Ranking top 100 teams on S-curve

Updated: December 11, 2012, 12:32 PM ET
By Joe Lunardi

One month into the season and so many questions have been answered: Indiana really is that good, but so are Duke and Florida. The Big Ten, thought to be deeper than ever, is even more so with the emergence of Minnesota and Illinois. And two traditional blue bloods -- North Carolina and Kentucky -- have been more like youngbloods as they play through the inconsistencies of their newcomers.

I'm even more intrigued by the unexpected questions that have arisen: How good is Louisville without Gorgui Dieng? "Very…" Will Georgetown ever score enough to be an elite team? "Probably not…" Is the Mountain West better than the Atlantic 10 among non-BCS leagues? "At the top, yes…" What's happening to UCLA and Texas? "Don't ask, I'm not that smart…"

While answering questions and questioning answers, we've also promised to revisit the full Top 100 rankings throughout the season. So here is our one-month recap of the S-curve that also sits behind today's updated Bracketology. The only change in methodology is we're using KenPom.com rankings, not RPI, to identify leaders in the majority of conferences that have yet to begin league play.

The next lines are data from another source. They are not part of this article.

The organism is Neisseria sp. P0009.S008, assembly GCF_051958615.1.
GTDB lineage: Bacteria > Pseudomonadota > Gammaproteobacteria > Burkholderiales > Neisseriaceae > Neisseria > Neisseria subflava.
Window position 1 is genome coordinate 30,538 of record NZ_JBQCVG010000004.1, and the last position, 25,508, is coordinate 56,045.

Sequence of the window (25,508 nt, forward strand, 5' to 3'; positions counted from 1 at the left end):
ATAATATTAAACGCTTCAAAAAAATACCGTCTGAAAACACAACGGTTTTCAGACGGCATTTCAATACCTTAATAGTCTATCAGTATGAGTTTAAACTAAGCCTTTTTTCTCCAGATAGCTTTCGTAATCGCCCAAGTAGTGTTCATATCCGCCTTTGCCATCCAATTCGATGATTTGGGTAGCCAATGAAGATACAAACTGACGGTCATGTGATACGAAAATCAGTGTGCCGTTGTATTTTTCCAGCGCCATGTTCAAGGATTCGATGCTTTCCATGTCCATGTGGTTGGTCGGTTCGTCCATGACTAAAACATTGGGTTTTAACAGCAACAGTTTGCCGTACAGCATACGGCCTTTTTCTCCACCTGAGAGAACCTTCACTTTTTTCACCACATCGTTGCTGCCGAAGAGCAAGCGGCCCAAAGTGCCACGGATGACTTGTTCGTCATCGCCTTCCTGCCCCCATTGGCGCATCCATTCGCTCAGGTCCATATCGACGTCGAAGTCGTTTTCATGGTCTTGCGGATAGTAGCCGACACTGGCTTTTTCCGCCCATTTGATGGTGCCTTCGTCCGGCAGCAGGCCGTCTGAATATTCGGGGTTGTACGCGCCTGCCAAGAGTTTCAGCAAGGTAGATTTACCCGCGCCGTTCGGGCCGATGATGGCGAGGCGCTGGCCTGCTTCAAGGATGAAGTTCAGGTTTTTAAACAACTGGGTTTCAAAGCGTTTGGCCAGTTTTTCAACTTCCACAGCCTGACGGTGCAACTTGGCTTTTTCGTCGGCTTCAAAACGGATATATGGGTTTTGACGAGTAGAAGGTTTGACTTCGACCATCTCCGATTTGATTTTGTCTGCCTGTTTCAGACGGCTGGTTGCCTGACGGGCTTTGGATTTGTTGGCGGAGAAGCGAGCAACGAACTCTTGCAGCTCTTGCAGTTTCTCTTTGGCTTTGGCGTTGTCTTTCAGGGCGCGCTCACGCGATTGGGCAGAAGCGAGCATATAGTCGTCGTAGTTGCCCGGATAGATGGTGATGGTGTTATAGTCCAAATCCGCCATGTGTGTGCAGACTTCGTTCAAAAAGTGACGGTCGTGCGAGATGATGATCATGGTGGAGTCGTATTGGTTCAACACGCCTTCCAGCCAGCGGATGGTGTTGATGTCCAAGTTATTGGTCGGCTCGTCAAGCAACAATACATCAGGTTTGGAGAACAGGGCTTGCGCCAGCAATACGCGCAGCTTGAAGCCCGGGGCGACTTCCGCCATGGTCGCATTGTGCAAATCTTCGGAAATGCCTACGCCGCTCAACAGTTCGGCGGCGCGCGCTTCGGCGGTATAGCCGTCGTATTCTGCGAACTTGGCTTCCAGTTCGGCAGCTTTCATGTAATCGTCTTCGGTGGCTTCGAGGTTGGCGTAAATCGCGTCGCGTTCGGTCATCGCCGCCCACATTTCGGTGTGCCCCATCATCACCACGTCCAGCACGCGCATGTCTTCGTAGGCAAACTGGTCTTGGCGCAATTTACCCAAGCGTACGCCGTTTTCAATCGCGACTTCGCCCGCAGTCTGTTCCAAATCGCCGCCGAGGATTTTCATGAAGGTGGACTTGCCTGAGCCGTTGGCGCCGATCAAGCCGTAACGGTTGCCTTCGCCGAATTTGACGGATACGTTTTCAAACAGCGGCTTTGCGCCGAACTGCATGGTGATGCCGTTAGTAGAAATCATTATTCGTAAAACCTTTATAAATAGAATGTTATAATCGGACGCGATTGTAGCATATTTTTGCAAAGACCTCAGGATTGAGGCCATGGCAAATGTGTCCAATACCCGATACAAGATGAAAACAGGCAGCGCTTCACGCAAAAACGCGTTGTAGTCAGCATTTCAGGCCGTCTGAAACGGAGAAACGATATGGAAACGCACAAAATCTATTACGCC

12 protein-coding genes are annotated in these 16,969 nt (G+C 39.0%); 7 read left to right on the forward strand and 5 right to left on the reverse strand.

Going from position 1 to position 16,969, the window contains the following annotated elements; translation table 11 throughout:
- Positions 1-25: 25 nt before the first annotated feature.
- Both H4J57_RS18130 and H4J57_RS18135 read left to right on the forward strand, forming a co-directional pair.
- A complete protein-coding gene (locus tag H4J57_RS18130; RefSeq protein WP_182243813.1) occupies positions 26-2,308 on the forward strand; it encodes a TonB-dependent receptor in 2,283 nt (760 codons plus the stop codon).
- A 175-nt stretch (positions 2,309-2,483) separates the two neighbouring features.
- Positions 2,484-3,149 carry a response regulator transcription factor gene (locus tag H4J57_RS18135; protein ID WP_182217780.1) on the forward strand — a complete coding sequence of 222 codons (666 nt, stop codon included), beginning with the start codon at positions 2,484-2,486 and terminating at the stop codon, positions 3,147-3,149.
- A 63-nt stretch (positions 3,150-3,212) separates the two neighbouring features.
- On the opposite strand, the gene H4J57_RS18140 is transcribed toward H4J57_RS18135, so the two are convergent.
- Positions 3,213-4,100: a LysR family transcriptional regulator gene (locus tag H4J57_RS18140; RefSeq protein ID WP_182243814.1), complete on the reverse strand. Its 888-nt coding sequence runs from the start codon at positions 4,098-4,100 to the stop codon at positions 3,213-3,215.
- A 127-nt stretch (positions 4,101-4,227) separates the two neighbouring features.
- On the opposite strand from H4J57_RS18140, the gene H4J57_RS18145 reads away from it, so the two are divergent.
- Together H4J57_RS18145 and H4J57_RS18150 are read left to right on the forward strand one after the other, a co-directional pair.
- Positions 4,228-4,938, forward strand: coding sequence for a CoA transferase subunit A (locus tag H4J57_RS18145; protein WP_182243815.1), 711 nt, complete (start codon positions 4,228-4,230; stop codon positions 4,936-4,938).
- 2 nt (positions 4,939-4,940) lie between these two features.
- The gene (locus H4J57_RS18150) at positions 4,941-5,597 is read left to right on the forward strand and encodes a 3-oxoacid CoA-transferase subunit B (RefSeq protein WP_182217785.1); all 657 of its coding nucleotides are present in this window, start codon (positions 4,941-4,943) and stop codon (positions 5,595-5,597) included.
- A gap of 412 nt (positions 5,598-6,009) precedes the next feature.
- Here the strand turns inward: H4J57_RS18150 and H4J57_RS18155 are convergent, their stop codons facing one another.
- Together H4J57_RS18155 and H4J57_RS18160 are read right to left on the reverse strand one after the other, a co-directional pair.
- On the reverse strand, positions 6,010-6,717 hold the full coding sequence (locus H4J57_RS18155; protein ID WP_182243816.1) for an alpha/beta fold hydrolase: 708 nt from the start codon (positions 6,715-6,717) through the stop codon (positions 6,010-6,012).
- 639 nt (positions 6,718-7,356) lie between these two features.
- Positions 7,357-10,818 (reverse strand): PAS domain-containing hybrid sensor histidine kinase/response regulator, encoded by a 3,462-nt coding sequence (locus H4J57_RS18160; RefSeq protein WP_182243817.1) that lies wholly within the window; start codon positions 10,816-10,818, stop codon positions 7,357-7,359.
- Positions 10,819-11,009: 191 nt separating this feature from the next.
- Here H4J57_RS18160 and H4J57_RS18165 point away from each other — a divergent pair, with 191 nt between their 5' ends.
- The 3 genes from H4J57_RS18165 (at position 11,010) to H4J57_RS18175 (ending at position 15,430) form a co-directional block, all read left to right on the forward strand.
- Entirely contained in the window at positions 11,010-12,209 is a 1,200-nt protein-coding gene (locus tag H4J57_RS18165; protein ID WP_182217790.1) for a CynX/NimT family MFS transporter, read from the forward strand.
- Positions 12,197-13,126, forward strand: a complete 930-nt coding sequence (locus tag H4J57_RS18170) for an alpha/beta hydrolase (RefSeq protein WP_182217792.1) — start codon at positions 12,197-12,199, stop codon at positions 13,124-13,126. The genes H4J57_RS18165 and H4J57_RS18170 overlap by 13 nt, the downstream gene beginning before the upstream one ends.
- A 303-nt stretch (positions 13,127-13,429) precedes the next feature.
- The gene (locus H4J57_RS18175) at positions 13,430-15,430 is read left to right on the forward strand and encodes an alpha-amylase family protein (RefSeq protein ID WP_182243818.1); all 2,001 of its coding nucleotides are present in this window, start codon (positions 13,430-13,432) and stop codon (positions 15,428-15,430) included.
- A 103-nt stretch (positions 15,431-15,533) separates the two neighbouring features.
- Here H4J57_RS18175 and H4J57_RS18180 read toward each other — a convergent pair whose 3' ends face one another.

Here's how the Top 100 arithmetic works:

• 31 teams are included as projected conference winners (ALL CAPS)
• the next best 37 teams make up the projected NCAA tournament at-large pool
• the next 28 teams take us to 96 altogether, or what the NCAA tournament might one day look like
• add four more teams to reach an even 100, or the combined total of NCAA and NIT teams for 2013

We start with the NCAA top seeds (in order), along with a "Bracket Byte" comment for each team on the board: